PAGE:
IT is heartening to see that renewable energy, particularly wind, is providing an ever-growing share of Scotland's energy needs ("Increase in wind power output is welcomed", The Herald, April 2).

I fully agree with WWF's Lang Banks that the key now is to develop sophisticated energy storage solutions, coupled with a more definitive energy efficiency programme.

The Scottish Government needs to provide financial and effective support to allow councils to play an important role in this lowcarbon future. The likes of Glasgow, Edinburgh, Fife, Dundee and the island councils are all doing excellent work in developing new renewable energy sources like geothermal, district heating, solar, LED lighting and the like, as well as investing in improvements to the energy efficiency of social housing stock in Scotland to reduce the scourge of fuel poverty. Many councils are also pushing forward in a real step-change by the development of local energy service companies and supporting and enabling the push for community energy co-operatives.

The last decade has seen Scotland, and the wider UK, at last embrace a low-carbon energy future that moves away from fossil fuel dependency and the risks and waste problems of nuclear power. With a more sophisticated energy strategy that takes advantage of rapid technological advances in energy storage, and prioritises energy demand management, a low-carbon, safe, sustainable energy programme in Scotland can be assured. It is important for politicians of all parties to deliver it.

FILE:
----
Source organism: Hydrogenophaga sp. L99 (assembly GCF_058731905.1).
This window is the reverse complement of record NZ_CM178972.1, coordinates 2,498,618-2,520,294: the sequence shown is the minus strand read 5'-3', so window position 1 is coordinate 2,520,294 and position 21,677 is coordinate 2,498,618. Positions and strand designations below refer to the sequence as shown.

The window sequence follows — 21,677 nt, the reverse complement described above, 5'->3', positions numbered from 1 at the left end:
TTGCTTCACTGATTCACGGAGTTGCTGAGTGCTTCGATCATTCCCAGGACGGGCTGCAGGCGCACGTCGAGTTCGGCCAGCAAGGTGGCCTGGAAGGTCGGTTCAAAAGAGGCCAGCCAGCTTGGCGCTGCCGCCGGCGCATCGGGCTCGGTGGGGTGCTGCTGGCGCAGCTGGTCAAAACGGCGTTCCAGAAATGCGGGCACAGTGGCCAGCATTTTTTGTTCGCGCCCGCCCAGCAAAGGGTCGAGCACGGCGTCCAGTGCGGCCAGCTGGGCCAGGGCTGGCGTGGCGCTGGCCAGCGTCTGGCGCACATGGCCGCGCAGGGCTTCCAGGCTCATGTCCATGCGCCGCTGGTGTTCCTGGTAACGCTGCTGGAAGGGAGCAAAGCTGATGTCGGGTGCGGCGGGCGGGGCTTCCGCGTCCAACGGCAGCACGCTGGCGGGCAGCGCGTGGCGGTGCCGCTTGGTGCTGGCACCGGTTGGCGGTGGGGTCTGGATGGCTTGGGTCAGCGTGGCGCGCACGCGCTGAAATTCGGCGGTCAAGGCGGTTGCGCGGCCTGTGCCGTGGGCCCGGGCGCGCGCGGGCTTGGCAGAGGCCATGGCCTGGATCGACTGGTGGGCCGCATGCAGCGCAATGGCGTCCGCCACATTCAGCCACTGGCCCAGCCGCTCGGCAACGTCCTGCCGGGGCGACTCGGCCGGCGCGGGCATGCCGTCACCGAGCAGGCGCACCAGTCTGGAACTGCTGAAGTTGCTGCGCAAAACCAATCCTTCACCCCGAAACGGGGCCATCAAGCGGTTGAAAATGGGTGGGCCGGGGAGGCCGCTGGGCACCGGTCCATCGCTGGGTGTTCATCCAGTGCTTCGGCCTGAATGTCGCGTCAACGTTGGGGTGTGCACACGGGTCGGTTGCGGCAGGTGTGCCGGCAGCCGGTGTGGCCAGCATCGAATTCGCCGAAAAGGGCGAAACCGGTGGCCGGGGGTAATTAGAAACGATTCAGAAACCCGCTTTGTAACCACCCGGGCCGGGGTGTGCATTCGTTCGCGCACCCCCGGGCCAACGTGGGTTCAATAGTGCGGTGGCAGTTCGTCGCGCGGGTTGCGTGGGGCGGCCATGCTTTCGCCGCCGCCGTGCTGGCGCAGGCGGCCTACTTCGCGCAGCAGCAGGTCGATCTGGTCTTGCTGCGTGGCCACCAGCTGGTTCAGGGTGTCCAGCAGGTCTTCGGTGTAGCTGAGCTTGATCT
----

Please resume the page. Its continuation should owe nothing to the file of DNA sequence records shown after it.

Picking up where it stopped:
Councillor Bill Butler

Convener, Nuclear Free Local Authorities Scotland

c/o NFLA Scotland Secretariat, Glasgow City Chambers, George Square, Glasgow.

WE live in a society wherein the corporate sector is expected, indeed required, to maximise short-term gain for the immediate benefit of shareholders and not necessarily for the good of the country and its people.

Thus I have to reluctantly admit that, within this context, the determination of Scottish Renewables to maximise its members' income from onshore wind subsidies is understandable even if there is no evidence from objective sources that current policies are founded on the most cost-effective strategy for reducing CO2 emissions, creating local jobs and promoting inward investment.

The turbine, in its relentless march across our land, is a symbol not of the fight against climate change but of the supremacy of neo-liberal economics. What is more, given the SNP Government's wholehearted support for the economics of such an energy strategy, I cannot but wonder if things would be any different in an independent or quasi-independent Scotland.

John Milne,

9 Ardgowan Drive,